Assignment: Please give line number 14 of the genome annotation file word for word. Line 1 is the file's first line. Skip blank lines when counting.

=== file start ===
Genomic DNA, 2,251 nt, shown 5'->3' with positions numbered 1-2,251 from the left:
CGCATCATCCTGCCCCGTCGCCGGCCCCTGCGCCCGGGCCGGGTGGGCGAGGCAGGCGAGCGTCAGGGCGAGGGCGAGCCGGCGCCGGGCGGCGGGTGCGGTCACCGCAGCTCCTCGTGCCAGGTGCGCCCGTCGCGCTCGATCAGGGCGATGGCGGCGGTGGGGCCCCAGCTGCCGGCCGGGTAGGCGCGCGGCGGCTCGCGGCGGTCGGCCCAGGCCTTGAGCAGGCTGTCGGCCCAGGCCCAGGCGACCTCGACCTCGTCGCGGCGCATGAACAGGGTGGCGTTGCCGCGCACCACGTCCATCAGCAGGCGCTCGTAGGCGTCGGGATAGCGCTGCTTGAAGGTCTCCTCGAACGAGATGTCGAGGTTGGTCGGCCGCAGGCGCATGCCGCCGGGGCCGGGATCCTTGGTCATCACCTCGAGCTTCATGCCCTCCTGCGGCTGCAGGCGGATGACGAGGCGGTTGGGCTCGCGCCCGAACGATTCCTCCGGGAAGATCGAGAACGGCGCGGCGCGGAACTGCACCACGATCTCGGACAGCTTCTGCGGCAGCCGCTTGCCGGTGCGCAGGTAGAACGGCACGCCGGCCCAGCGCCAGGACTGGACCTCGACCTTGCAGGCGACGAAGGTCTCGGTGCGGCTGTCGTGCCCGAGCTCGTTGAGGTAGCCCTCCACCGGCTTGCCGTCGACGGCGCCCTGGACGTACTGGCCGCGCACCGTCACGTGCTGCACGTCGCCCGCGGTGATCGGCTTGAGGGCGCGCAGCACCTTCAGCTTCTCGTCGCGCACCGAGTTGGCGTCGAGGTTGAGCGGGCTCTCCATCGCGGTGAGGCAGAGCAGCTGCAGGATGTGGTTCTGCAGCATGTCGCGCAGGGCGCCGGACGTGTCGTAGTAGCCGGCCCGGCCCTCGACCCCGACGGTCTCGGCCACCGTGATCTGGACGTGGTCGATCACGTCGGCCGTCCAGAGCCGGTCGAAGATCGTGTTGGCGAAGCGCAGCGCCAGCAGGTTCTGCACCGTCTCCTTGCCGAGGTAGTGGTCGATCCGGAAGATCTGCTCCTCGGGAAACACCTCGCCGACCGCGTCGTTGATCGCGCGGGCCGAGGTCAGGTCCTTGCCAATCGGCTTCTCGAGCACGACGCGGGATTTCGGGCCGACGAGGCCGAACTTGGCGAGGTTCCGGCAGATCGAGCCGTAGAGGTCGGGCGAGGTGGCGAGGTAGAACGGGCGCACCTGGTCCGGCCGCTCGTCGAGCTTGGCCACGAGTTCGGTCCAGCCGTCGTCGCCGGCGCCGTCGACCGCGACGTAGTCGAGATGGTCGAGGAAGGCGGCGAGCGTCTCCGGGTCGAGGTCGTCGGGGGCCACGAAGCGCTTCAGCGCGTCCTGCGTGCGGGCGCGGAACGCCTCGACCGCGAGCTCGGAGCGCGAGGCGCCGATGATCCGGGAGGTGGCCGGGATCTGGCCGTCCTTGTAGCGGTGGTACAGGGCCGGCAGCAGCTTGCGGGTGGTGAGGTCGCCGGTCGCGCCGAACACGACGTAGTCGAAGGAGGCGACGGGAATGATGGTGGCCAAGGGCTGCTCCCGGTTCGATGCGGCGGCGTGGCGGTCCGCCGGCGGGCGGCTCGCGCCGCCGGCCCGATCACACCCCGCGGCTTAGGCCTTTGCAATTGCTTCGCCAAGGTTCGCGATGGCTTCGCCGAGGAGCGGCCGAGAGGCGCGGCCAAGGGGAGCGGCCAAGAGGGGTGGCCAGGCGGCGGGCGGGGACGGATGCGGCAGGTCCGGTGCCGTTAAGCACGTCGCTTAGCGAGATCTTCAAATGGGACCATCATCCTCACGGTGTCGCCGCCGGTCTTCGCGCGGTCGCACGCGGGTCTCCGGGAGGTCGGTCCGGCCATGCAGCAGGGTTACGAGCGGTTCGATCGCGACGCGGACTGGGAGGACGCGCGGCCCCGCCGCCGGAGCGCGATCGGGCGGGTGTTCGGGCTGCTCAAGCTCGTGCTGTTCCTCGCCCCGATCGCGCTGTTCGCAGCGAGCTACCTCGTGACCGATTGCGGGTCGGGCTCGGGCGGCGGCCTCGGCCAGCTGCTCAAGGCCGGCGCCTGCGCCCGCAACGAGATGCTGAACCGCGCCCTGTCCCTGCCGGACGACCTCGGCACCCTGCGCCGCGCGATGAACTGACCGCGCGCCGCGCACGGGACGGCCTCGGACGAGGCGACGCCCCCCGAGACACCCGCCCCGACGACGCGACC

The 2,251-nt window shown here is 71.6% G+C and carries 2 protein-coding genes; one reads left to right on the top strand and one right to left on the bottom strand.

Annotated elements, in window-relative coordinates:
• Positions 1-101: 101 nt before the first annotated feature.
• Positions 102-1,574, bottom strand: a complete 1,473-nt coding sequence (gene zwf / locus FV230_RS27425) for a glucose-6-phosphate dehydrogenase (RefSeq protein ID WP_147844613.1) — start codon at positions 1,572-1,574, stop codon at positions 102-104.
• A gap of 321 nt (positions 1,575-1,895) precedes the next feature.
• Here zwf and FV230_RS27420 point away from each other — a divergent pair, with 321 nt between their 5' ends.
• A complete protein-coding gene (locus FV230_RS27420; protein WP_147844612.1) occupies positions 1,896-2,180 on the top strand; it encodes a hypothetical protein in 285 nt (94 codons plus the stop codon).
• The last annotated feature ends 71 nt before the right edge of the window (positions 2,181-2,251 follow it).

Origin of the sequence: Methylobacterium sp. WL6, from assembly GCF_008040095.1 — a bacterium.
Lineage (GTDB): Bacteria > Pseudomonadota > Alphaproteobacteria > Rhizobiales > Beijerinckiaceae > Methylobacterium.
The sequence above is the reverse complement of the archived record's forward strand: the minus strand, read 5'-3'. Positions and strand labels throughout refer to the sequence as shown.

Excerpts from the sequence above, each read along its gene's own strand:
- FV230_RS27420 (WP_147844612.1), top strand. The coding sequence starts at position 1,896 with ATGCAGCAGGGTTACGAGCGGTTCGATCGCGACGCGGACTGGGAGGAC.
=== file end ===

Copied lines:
Excerpts from the sequence above, each read along its gene's own strand: